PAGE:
Acts 10
Acts 10 Kingcomments Bible Studies

Cornelius Is Visited by an Angel

In this chapter it becomes clear for the first time that salvation extends to the nations. This has already been preceded by God’s work among the Samaritans in Acts 8. Samaritans are not Jews either, but are still connected to them, even though they are a mixed population. The eunuch is also an example of someone who did not belong to the Jews, a true Gentile. Nevertheless, he had a certain connection with Jerusalem. He sympathized with the Jewish religion and because of this sympathy he had visited the city.

In this chapter we see how the history of the church is continued by opening up the church to the nations that have no connection whatsoever with the Jewish people. The most characteristic of this new development is that the nations are incorporated into the church of Jesus Christ without being circumcised.

While Saul, as the apostle of the nations, has already been converted, Peter is still used to open up salvation to the nations as well. After the conversion of the Samaritans and the eunuch, the conversion of Cornelius is proof of the entrance of the nations into salvation in the full sense. Cornelius is converted apart from Jerusalem. His conversion takes place in Caesarea, where he is visited by Peter and hears the gospel. The name Caesarea reminds us of the Roman emperor. Cornelius is also part of the Roman army.

Here it is fully clear that God’s favor is not limited to the Jews and also that it is not necessary to become a Jew to participate in the salvation that is in Christ. The conversion of Cornelius does not yet reveal the truth of the church as a body united with the Head in heaven. It is the preparation for it because someone from the nations is accepted without becoming a Jew.

A beautiful testimony is given of Cornelius. What is said of him is extraordinary for a Gentile. On top of that he is in a social position, where wickedness is practiced in the most brutal way, that is in the army. He is not a proselyte, but he sympathizes very much with the Jewish religion. His whole attitude indicates that he has already been converted, but that he has yet to be saved. So Peter says later in his account in Jerusalem (Acts 11:13-14).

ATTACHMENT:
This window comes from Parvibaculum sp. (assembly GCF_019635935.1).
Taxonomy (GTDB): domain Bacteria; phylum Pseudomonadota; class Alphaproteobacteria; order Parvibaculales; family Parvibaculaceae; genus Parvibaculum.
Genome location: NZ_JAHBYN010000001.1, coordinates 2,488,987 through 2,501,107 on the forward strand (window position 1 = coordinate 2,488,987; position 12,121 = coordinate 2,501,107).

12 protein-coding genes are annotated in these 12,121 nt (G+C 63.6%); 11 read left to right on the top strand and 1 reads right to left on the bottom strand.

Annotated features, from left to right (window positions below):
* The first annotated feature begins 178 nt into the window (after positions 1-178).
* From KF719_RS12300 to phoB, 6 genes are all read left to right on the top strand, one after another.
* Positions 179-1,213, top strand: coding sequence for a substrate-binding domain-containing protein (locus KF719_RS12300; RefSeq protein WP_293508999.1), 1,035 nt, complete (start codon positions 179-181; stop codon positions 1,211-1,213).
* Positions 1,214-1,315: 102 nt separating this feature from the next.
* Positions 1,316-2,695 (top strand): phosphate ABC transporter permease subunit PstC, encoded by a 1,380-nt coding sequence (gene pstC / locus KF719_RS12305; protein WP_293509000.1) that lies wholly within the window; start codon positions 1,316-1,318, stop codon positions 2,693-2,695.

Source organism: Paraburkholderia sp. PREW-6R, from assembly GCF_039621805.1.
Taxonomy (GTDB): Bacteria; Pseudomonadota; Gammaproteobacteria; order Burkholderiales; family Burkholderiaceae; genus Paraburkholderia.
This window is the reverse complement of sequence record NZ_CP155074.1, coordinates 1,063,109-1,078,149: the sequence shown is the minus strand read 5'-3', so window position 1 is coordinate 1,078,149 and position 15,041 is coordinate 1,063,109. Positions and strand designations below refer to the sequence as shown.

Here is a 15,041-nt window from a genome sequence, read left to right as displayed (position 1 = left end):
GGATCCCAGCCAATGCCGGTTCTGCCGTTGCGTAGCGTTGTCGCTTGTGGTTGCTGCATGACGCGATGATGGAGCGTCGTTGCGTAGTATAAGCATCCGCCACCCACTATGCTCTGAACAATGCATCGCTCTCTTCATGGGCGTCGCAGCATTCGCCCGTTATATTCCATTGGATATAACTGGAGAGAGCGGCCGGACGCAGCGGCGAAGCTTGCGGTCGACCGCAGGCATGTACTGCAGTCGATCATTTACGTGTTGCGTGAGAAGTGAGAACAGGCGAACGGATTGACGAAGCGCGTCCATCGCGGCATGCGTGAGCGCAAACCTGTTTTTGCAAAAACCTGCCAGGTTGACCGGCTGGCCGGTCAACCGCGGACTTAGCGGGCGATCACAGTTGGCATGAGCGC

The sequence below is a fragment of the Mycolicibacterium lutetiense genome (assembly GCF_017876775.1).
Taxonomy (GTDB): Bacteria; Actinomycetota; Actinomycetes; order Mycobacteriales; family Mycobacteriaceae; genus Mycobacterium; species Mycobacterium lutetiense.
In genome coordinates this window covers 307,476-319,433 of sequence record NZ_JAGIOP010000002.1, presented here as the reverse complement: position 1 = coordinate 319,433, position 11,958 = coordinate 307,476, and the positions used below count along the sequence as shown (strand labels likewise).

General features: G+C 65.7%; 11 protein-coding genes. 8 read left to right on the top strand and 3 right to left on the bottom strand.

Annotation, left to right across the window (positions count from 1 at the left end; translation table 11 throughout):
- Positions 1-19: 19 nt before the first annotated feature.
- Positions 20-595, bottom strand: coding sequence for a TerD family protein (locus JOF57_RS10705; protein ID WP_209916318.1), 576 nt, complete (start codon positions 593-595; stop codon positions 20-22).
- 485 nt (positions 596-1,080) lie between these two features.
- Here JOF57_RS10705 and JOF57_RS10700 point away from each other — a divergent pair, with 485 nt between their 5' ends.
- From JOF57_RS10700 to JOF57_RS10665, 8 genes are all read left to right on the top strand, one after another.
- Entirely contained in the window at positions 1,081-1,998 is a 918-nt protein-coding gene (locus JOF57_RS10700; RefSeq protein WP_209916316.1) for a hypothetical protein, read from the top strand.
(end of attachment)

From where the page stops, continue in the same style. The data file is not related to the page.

His whole house is under his God-fearing influence. Personally he is pious. Toward God he is full of reverence. He loves the people of God, which is shown by the alms he gives to the people. His life is dominated by dependence on God, which is shown by the statement that he constantly prays to God.

Such an attitude and prayer life do not remain without an answer from God. God shows Himself to people who pray. He uses a vision to address Himself to Cornelius. He does this at the ninth hour, the hour of prayer and of the evening burnt offering (see explanation at Acts 3:1). At that hour, Cornelius sees “clearly”, not vaguely, an angel of God coming to him. The angel greets him by mentioning his name. With this he says as it were that God knows him. Very surprised, Cornelius gazes at the angel, while a feeling of great fear overwhelms him. We see this fear more often in people when they see angels (Lk 1:12; Lk 2:9-10).

Then he asks the question about the reason for his coming. The angel reassures him. Not only his name, but also his alms and his prayers are known to God. These are all constantly before God. They are in His thoughts and in His time He goes to work with them. God never forgets anything that someone sincerely does for Him or says to Him. In His time He will also respond. For Cornelius that time has now come.

God lets Cornelius know through the angel that he must now send men to Joppa to invite Peter. The angel can give directions to do something, but he cannot bring the gospel. The message of grace cannot be brought by an angel, but only by a man who himself has become the object of grace. The angel says where he can find Peter and that is in the house of a certain Simon. He tells him Simon’s profession and where the house is.

The housing of a tanner does not immediately evoke the image of a luxury accommodation. It stinks a lot. Something has already been said about the symbolic meaning of the profession of tanner in the explanation at Acts 9:43. Here something is added which also has a symbolic meaning. The house is said to be a house “by the sea”. The sea is a symbol of the sea of the nations. It is an indication that the gospel is for the nations and that Peter is the instrument to open the gospel for the nations.

When the angel has left, Cornelius immediately takes action. He does not have to think about it. The task is clear. He calls two servants and a God-fearing soldier. As boss Cornelius must have been a very amiable person who had a confidential relationship with his staff. He informs them about the angel’s visit and what the angel said to him. The men leave without asking questions. Cornelius acts obediently to God and his men act obediently to Cornelius.

Peter’s Vision